Known for her commitment to women's rights, authors' rights and free expression, Ms. Jong is a frequent lecturer in the U.S. and abroad. She served as president of The Authors' Guild from 1991 to 1993 and still serves on the Board. She established a program for young writers at her alma mater, Barnard College. The Erica Mann Jong Writing Center at Barnard teaches students the art of peer tutoring and editing.
Erica Jong was honored with the United Nations Award for Excellence in Literature. She has also received Poetry magazine's Bess Hokin Prize, also won by W.S. Merwin and Sylvia Plath. In France, she received the Deauville Award for Literary Excellence and in Italy, she received the Sigmund Freud Award for Literature. The City University of New York awarded Ms. Jong an honorary PhD at the College of Staten Island. In June 2009, Erica won the first Fernanda Pivano Prize for Literature in Italy.

Erica Jong lives in New York City and Weston, CT with her husband, attorney Ken Burrows, and standard poodle, Belinda Barkowitz. Her daughter, Molly Jong-Fast, is also a writer.

Customer Reviews

Most Helpful Customer Reviews

10 of 11 people found the following review helpful By Robert J. Crawford on October 17, 2001
Format: Hardcover
It is so rare to read follow-on novels that are in fact better than the original bestseller and continuing to improve. This one is perhaps even better - certainly more mature - than How to Save Your Life. I still think that for a hilarious and yet sad reflection of the pre-Aids 1970s and early 1980s, Jong is simply our best novelist. The psychology, the needs, the pain, and the ironies are so realistically and touchingly rendered that I found myself completely believing in the character. It is a first-rate effort and a pity that it is out of print.
While this is yet another novel about divorce and the search for both perfect love and always-spectacular sex, the protagonist has grown into a kind of world weariness along with her concerns on how to bring up her daughter. While she is still willing to experiment with guacomole in the nether regions, it is about entering middle age, with the baggage that so many of us carry, and yet keeping one's idealism and hope alive. The passages on her ex-husband are divinely insightful and comic, from his inability to become independent of powerful parents (and how that hinders his own creative development); I still chuckle about her exmother-in-law - in her quip "at least she's s nice girl" - "demolishing" both her son's new girlfriend and his ex-wife in one sentence. (Isadora "marvelled" at her effiecincy.)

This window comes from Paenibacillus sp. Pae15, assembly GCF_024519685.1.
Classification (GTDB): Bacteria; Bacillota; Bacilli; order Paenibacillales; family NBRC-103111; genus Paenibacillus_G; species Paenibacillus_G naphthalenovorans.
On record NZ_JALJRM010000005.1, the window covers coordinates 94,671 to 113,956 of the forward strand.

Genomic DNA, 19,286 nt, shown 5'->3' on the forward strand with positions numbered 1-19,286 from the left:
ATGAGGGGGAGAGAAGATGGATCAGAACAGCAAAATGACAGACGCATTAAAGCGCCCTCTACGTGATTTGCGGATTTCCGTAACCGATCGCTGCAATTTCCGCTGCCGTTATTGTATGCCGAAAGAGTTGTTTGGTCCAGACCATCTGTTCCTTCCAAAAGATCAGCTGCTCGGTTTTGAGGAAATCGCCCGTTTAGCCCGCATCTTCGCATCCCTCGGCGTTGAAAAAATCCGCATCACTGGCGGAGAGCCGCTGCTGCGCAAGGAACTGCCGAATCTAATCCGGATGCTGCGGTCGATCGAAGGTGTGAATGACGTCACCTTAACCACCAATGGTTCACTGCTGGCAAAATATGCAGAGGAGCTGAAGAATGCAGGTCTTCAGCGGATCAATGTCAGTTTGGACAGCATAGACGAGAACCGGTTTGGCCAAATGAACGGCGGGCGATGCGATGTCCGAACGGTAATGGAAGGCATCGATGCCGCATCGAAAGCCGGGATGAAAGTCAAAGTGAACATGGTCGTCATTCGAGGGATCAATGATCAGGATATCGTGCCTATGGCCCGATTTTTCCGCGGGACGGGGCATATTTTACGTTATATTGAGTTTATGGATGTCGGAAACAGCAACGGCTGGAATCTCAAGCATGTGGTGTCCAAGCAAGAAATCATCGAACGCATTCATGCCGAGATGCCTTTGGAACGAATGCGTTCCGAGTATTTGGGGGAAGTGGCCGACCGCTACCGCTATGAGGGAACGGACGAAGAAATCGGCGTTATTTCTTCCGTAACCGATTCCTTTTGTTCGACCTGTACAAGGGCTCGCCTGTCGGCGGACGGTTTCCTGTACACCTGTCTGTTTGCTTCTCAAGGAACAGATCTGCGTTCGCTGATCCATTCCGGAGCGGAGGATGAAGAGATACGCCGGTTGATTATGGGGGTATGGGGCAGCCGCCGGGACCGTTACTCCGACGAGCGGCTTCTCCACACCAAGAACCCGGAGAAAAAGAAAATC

Highest recommendation.
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4 of 4 people found the following review helpful By girldiver on August 6, 2006
Format: Paperback
"How to Save Your Own Life" closed with Isadora basking in the sunset of Malibu with her young prince happily ever after and on that note we open to the first sentence of Parachutes and Kisses only to discover paradise in Malibu has eluded our heroin. Isadora Wing has been through analysis, found writing success, a third marriage, and a child only to discover she married a child and then had one with him.

Distraught and lost, Isadora journeys through another divorce, tax problems, single motherhood, and endless nannies looking for her demon lover. Parachutes and Kisses chronicles more exploration of self with regard to the love she feels for her third husband and the obvious pain of divorce, especially when there is a child involved.

This is another great book from Erica Jong about finder yourself and the inner strength that knowing who you are and what you're capable of brings. If you read Erica Jongs' book: Seducing the Demon Writing for My Life, which is somewhat of a short memoir, you might recognize some of the characters in Parachutes and Kisses.

A wonderful book!

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5 of 6 people found the following review helpful By Persephone on February 9, 2011
Format: Paperback